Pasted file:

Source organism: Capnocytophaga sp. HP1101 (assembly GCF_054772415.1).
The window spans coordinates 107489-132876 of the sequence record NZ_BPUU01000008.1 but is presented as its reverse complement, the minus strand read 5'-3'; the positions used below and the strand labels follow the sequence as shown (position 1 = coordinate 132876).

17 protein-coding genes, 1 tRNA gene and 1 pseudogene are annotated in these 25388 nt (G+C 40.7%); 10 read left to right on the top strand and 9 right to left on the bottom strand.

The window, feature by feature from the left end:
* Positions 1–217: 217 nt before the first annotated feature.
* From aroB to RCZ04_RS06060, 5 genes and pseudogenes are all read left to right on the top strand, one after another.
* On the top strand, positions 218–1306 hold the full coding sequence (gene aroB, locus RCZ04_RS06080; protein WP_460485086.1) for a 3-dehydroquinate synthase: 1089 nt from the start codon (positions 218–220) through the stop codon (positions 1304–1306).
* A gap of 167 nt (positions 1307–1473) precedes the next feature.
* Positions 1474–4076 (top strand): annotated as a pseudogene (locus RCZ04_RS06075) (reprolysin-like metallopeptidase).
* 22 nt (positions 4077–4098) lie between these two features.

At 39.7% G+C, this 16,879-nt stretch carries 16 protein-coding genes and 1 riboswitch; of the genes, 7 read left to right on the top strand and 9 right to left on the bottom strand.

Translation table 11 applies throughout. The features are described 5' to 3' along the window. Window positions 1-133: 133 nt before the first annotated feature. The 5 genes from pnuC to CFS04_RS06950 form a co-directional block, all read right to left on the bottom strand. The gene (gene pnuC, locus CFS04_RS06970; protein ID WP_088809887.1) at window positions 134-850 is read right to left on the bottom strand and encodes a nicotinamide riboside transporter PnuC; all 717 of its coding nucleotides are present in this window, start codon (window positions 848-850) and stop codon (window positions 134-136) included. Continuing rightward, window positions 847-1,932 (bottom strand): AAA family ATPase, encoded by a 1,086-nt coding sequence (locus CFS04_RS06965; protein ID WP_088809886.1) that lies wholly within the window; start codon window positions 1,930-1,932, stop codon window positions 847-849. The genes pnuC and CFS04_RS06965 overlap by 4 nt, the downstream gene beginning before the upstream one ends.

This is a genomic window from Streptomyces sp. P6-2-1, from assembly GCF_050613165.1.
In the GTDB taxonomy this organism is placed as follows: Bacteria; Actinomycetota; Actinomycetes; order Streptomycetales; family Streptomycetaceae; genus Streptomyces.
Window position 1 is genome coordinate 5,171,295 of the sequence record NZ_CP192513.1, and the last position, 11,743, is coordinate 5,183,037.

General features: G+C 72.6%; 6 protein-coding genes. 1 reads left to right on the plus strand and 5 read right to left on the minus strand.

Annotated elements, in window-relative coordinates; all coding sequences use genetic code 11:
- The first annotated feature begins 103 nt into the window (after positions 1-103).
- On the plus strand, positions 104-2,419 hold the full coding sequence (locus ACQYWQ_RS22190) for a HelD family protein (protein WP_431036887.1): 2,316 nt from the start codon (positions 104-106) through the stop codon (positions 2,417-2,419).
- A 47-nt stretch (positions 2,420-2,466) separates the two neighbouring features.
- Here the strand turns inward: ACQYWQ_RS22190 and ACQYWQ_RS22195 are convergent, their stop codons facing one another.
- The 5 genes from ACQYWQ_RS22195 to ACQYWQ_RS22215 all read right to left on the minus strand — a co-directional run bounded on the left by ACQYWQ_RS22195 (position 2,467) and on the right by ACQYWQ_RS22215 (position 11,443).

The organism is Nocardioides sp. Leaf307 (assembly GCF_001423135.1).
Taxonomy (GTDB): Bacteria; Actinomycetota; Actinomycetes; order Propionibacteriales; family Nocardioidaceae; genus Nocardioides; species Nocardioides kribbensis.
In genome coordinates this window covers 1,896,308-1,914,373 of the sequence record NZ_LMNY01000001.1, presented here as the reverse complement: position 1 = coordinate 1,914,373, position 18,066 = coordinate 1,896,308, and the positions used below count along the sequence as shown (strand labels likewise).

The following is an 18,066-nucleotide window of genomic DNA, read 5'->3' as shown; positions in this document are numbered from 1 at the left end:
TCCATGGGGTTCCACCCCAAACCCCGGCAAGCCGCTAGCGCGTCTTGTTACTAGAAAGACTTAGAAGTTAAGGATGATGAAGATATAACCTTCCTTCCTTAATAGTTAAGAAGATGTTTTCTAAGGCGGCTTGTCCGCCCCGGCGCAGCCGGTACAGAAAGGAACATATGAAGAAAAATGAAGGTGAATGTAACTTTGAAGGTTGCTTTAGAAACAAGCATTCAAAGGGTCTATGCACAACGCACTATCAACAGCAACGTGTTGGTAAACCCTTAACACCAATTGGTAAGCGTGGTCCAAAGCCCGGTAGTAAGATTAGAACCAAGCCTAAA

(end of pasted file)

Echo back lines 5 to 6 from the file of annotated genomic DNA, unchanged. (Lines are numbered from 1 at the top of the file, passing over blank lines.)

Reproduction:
* Positions 1–217: 217 nt before the first annotated feature.
* From aroB to RCZ04_RS06060, 5 genes and pseudogenes are all read left to right on the top strand, one after another.